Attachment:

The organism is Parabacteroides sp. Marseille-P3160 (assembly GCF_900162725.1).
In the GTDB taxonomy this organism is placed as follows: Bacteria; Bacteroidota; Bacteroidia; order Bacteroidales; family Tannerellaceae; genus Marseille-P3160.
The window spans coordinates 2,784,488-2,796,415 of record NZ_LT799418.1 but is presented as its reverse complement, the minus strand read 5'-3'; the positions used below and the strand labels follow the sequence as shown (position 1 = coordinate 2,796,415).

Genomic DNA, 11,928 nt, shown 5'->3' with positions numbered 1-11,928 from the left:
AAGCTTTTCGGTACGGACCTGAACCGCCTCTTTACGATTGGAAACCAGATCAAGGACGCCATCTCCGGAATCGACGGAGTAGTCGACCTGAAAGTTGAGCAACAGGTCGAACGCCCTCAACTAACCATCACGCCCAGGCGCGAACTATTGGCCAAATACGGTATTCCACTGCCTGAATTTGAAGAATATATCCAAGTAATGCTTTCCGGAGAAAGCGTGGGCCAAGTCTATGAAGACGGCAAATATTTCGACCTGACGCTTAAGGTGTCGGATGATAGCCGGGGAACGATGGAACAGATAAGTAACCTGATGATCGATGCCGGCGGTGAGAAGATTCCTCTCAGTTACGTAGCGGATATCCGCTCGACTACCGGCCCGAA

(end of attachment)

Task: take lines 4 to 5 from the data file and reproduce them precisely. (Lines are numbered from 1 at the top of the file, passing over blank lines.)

Genomic DNA, 11,928 nt, shown 5'->3' with positions numbered 1-11,928 from the left:
AAGCTTTTCGGTACGGACCTGAACCGCCTCTTTACGATTGGAAACCAGATCAAGGACGCCATCTCCGGAATCGACGGAGTAGTCGACCTGAAAGTTGAGCAACAGGTCGAACGCCCTCAACTAACCATCACGCCCAGGCGCGAACTATTGGCCAAATACGGTATTCCACTGCCTGAATTTGAAGAATATATCCAAGTAATGCTTTCCGGAGAAAGCGTGGGCCAAGTCTATGAAGACGGCAAATATTTCGACCTGACGCTTAAGGTGTCGGATGATAGCCGGGGAACGATGGAACAGATAAGTAACCTGATGATCGATGCCGGCGGTGAGAAGATTCCTCTCAGTTACGTAGCGGATATCCGCTCGACTACCGGCCCGAA